Kenneth B. Laks, the current president of the Suffolk Chapter, noted that he has worked with Verneuille for the past five years as a member of the board. “No one is more deserving of the private industry award,” he said, given her extensive work in support of the chapter, especially members in industry.

The global pandemic has made matters more difficult for Verneuille, in terms of both her chapter work and her bank position. Regarding the former, she said that the chapter has had to make its regular CPE sessions virtual, and it might wind up continuing online presentations for at least some of its sessions going forward, once the pandemic is over. Regarding the latter, she is working hard to support her bank as it implements loans to small businesses under the Payroll Protection Program (PPP) and complies with other aspects of the CARES Act that have been left to financial institutions, on top of dealing with all the other pressures put on the bank by the government, such as complying with anti-money laundering and know-your-customer regulations.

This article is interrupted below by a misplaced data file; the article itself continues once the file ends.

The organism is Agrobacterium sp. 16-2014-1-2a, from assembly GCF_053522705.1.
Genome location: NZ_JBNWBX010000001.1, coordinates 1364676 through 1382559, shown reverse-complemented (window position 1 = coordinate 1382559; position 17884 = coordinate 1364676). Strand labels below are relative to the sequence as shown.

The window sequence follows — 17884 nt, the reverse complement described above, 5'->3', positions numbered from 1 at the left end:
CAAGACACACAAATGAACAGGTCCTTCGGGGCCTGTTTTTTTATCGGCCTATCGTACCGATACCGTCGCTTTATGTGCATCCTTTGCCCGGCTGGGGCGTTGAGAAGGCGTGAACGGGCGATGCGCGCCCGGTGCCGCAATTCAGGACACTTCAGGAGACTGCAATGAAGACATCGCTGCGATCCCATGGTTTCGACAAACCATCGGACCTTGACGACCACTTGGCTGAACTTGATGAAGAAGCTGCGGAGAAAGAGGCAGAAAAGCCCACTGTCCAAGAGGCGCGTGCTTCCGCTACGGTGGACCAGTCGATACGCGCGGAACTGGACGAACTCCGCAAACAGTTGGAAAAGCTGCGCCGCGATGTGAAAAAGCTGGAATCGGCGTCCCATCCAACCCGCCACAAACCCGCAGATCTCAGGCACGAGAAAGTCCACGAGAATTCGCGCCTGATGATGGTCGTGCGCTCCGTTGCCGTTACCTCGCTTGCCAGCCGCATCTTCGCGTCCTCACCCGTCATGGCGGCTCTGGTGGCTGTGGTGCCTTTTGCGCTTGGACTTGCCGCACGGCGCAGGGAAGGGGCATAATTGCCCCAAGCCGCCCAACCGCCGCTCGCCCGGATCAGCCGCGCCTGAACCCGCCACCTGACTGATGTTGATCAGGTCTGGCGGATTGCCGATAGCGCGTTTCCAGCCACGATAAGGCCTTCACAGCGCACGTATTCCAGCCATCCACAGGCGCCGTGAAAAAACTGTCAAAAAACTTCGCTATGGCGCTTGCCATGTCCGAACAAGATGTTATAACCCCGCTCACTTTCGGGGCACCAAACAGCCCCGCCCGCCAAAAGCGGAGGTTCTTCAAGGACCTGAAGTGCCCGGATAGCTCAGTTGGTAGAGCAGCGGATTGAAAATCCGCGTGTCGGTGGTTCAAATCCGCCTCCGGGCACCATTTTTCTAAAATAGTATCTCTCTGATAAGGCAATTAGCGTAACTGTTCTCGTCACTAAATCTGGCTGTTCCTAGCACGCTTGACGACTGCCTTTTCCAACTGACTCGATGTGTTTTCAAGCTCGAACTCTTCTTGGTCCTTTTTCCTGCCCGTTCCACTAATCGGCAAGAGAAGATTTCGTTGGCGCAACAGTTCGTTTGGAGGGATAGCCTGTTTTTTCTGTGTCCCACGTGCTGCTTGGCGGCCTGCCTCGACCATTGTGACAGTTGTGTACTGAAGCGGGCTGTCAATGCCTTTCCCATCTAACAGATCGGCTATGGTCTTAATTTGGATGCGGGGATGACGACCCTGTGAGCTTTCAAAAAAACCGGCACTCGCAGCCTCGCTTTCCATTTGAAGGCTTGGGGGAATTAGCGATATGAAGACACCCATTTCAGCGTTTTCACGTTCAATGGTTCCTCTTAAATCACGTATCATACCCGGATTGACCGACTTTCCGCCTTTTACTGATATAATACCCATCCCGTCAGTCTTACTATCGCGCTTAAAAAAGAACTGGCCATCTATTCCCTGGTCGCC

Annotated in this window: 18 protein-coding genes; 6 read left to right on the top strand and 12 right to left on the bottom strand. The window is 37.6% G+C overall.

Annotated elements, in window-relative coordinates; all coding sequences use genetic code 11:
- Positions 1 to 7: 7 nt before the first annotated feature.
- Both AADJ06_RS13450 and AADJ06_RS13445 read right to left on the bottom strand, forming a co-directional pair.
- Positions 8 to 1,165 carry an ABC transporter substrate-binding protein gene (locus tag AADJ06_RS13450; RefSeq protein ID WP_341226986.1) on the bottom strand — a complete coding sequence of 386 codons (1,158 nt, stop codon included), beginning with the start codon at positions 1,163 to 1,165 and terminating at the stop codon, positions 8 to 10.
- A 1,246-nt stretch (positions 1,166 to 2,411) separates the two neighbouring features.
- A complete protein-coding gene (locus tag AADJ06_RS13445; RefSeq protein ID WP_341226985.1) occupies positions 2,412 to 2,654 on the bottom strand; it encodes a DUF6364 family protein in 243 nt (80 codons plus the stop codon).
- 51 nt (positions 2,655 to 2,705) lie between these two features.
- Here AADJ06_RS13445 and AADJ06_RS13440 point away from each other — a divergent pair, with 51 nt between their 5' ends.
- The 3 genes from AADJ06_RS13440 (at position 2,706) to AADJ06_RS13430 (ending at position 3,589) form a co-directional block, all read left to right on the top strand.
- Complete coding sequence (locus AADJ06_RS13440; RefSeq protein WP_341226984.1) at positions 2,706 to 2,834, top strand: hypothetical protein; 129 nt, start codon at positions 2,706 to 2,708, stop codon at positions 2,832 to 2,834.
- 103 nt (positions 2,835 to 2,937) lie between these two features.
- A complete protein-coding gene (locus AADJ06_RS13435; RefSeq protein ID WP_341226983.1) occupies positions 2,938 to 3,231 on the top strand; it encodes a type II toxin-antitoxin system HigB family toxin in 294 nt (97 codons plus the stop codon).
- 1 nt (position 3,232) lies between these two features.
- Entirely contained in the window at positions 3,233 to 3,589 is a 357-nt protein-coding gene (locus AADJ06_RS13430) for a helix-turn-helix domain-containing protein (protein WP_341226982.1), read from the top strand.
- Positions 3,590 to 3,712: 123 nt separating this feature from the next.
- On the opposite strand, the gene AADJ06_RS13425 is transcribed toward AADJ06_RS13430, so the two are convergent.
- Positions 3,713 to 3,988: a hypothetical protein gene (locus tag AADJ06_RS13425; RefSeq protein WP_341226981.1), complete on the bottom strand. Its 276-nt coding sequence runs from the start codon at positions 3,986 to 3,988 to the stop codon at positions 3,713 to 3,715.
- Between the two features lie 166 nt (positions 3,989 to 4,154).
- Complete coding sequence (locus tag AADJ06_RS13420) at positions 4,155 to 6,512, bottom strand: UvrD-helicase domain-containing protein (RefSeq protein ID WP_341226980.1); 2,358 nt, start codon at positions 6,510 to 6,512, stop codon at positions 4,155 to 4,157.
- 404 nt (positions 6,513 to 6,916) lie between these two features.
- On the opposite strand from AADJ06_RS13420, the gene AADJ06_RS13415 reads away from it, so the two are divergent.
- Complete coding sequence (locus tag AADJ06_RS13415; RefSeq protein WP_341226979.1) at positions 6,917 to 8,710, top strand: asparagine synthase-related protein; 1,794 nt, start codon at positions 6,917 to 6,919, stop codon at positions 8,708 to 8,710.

“Under the PPP rollout, it is rewarding to augment the distribution of the much-needed cash into the hands of the small business owners,” she said. “We worked nonstop for days, [including] holidays, to meet the needs of our customers, while dealing with a stressed infrastructure at the [Small Business Administration] and what started as a seriously underfunded program. As bankers and accountants, we rise up to meet the challenges, which is what makes me forever proud to be identified as a certified public accountant.”

This award commends outstanding service and professional  development in industry. It recognizes industry CPAs who have made significant contributions to their business or industry by creating value, leading by example, championing new solutions, inspiring others and promoting the CPA as the benchmark of professional designations in industry.